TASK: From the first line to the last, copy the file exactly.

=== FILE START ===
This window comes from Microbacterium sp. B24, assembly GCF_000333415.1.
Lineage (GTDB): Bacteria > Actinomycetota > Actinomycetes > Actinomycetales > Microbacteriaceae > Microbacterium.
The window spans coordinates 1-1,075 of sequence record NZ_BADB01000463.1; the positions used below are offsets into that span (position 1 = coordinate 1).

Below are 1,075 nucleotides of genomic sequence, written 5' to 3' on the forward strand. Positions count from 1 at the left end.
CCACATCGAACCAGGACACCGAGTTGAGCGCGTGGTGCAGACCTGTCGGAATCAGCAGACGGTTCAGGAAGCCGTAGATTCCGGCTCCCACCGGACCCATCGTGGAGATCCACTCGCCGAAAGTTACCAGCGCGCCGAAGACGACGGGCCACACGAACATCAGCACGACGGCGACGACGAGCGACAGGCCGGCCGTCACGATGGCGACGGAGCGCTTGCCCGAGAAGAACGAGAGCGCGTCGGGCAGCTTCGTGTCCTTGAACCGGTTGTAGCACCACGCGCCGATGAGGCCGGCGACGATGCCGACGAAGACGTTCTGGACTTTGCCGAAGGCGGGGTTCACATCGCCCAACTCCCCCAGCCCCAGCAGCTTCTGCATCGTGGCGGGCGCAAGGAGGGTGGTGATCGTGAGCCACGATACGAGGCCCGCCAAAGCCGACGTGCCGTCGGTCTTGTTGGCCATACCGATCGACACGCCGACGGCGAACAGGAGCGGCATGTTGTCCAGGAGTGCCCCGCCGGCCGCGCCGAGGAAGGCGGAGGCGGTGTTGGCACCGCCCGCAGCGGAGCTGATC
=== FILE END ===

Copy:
This window comes from Microbacterium sp. B24, assembly GCF_000333415.1.
Lineage (GTDB): Bacteria > Actinomycetota > Actinomycetes > Actinomycetales > Microbacteriaceae > Microbacterium.
The window spans coordinates 1-1,075 of sequence record NZ_BADB01000463.1; the positions used below are offsets into that span (position 1 = coordinate 1).

Below are 1,075 nucleotides of genomic sequence, written 5' to 3' on the forward strand. Positions count from 1 at the left end.
CCACATCGAACCAGGACACCGAGTTGAGCGCGTGGTGCAGACCTGTCGGAATCAGCAGACGGTTCAGGAAGCCGTAGATTCCGGCTCCCACCGGACCCATCGTGGAGATCCACTCGCCGAAAGTTACCAGCGCGCCGAAGACGACGGGCCACACGAACATCAGCACGACGGCGACGACGAGCGACAGGCCGGCCGTCACGATGGCGACGGAGCGCTTGCCCGAGAAGAACGAGAGCGCGTCGGGCAGCTTCGTGTCCTTGAACCGGTTGTAGCACCACGCGCCGATGAGGCCGGCGACGATGCCGACGAAGACGTTCTGGACTTTGCCGAAGGCGGGGTTCACATCGCCCAACTCCCCCAGCCCCAGCAGCTTCTGCATCGTGGCGGGCGCAAGGAGGGTGGTGATCGTGAGCCACGATACGAGGCCCGCCAAAGCCGACGTGCCGTCGGTCTTGTTGGCCATACCGATCGACACGCCGACGGCGAACAGGAGCGGCATGTTGTCCAGGAGTGCCCCGCCGGCCGCGCCGAGGAAGGCGGAGGCGGTGTTGGCACCGCCCGCAGCGGAGCTGATC